To some extent, the Russian government is addressing this problem; Russian Minister of Industry and Trade Denis Manturov said systematic support from the state was one of the key conditions for the success of any business projects abroad.
“And, in this regard, we have developed a whole complex of measures. We have set the goal of identifying promising niches and areas of cooperation and assisting companies in establishing business ties with trade missions of the Russian Federation.
“There are four of them on the African continent: in Algeria, Egypt, Morocco, and South Africa. Our trade missions around the world work in close cooperation with the Russian Export Center, which administers non-financial and financial mechanisms to support the export of our products.
“They could significantly reduce the cost of Russian machinery and equipment. In addition, Roseximbank and EXIAR, a member of the REC Group, provide businesses with access to borrowed financial resources on favourable terms,” Manturov said.
Uralchem’s Mazepin cautioned:
“You can only enter the African continent in principle with infrastructure and state support. Because the African continent, of course, is very attractive for investment. We all understand how many people live there, what potential there is, and what the potential for growth is, but there are huge financial, logistical, political, and other risks there, and it’s a rather risky task to go alone against the tide and take these risks upon ourselves.”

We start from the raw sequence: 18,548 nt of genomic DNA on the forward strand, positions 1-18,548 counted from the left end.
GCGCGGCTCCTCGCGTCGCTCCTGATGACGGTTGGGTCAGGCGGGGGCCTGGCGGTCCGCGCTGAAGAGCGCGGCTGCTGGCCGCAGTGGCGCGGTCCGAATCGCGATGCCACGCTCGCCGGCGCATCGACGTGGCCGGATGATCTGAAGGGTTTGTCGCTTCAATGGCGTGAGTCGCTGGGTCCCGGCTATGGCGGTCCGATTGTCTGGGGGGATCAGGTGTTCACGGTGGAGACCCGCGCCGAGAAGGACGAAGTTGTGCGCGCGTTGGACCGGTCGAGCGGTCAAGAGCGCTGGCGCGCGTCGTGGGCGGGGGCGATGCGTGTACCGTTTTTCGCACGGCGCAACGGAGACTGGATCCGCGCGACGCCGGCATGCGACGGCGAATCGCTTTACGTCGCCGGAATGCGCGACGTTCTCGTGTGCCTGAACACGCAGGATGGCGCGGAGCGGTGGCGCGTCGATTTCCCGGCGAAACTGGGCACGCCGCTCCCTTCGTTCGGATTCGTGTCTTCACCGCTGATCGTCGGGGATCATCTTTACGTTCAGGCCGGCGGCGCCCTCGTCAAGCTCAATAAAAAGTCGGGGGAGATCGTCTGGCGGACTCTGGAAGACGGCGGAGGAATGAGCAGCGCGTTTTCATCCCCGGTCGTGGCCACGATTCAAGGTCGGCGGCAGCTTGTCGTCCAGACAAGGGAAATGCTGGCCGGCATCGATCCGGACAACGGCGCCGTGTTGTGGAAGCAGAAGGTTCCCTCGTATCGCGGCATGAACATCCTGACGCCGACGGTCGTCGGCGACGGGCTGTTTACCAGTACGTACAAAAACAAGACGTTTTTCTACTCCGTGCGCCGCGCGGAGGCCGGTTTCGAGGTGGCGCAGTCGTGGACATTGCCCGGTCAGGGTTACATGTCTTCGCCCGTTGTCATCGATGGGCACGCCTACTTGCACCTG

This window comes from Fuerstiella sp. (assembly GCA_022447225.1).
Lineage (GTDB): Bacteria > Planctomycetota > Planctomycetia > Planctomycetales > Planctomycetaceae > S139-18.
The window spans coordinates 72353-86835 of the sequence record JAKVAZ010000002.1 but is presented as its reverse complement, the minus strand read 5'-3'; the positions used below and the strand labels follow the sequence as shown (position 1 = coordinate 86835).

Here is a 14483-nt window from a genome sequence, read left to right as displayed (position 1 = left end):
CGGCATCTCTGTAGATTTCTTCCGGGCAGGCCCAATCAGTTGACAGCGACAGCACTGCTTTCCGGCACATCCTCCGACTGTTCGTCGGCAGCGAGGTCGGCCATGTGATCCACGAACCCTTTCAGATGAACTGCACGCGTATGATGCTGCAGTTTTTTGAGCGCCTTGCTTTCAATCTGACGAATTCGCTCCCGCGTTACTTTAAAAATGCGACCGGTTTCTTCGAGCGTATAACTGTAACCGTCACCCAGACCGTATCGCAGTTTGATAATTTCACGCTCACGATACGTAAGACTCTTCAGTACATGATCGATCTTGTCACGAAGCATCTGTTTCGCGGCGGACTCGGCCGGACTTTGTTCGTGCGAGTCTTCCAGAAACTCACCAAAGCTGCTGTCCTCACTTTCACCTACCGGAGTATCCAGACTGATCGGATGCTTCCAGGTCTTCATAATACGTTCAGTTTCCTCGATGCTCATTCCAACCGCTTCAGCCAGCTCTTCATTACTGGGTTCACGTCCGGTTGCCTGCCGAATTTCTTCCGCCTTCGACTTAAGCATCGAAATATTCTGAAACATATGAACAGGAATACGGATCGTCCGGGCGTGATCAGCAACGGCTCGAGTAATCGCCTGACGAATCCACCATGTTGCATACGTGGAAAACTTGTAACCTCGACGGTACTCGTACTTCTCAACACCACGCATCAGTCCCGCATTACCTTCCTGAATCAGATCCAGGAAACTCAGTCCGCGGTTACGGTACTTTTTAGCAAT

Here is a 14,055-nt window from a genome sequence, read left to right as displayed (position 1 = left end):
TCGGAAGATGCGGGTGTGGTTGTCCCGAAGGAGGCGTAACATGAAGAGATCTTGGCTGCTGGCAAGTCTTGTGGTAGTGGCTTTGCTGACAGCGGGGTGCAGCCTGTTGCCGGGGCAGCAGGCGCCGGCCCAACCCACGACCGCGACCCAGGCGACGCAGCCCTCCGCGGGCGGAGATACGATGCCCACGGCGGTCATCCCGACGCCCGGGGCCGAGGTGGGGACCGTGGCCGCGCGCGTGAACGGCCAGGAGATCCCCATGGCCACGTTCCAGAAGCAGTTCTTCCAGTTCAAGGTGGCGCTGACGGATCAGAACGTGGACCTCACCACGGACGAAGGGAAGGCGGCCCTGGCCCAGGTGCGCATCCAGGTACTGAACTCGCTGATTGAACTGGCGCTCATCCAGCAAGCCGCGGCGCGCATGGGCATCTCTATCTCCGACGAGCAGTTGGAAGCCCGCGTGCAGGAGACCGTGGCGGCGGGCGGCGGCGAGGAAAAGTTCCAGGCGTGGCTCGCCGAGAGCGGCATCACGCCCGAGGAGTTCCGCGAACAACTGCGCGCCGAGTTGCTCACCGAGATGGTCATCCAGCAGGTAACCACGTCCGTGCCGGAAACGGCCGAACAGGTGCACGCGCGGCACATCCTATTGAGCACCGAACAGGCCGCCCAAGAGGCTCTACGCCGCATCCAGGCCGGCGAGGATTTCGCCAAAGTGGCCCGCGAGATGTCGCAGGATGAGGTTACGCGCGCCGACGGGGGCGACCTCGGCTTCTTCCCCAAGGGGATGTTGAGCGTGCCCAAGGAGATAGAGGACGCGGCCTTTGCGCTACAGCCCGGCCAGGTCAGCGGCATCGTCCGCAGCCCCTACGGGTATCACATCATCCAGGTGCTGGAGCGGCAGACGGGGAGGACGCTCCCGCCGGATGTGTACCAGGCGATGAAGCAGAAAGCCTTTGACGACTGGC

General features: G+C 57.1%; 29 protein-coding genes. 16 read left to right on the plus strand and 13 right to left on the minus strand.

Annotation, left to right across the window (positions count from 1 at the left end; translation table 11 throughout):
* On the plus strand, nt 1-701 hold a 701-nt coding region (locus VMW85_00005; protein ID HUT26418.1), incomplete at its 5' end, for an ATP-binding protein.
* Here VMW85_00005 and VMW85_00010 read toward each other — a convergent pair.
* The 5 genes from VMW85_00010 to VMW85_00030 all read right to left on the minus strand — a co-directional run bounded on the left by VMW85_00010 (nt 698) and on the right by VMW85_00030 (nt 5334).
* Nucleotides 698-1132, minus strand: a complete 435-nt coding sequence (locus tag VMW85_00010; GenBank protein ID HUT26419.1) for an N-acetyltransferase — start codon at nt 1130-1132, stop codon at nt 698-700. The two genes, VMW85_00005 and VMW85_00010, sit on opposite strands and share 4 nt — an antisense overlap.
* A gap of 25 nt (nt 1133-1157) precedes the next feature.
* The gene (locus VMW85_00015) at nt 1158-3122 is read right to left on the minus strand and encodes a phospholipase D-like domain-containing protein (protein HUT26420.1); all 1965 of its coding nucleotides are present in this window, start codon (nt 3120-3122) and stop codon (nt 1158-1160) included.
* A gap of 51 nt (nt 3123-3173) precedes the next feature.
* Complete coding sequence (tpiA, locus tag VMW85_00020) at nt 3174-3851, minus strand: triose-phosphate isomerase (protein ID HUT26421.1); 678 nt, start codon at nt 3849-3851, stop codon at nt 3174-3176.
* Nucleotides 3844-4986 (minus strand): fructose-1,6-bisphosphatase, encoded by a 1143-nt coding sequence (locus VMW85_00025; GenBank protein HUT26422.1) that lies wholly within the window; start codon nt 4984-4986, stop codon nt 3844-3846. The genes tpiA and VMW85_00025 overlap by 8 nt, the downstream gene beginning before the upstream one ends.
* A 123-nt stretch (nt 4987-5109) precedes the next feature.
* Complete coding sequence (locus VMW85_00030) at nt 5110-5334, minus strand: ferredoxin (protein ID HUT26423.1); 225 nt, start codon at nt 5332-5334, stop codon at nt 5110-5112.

Andrey Slepnev, director-general of Russian Export Center, said the centre included the Russian Agency for Export Credit and Investment Insurance and Eximbank of Russia. And so it already had all products related to financing Russian companies’ projects abroad. Significant budget funds were being allocated for projects abroad.
He added that the Russian Export Center, Russia’s state development corporation VEB.RF, the Russian bank Sberbank and Gemcorp Capital LLP had signed “an extremely important agreement” on the sidelines of the economic forum to finance Russian exports to Africa. About 10 countries were already involved but more would be added. The facility would help to realise Putin’s vow at the summit to double trade with Africa over the next few years.
Karima Nigmatulina, general director of Vi Holding, said that company, plus the Cairo-based Afreximbank, the state-owned Giprotsvetmet company, and Russian Export Center, were developing a new, large-scale interstate platform to fund mining projects in African countries by Russian specialised geological organisations and companies – with the help of guarantees from African governments. Afreximbank – which is already well-known for lending money to risky debtors like Zimbabwe – seems to be up for the game of financing African business ventures.
“We clearly understand the risks related to doing business in Africa,” said Kanayo Awani, managing director of the bank’s Intra-African Trade Initiative.
“We totally support Russian investors and the idea of the Suez Canal special economic zone,” he said, referring to a big Russian-Egyptian project which featured prominently at the summit.
“Floating capital, project financing, investment insurance, guarantees are the instruments that make you feel safe. We have plenty of guarantee products,” he added.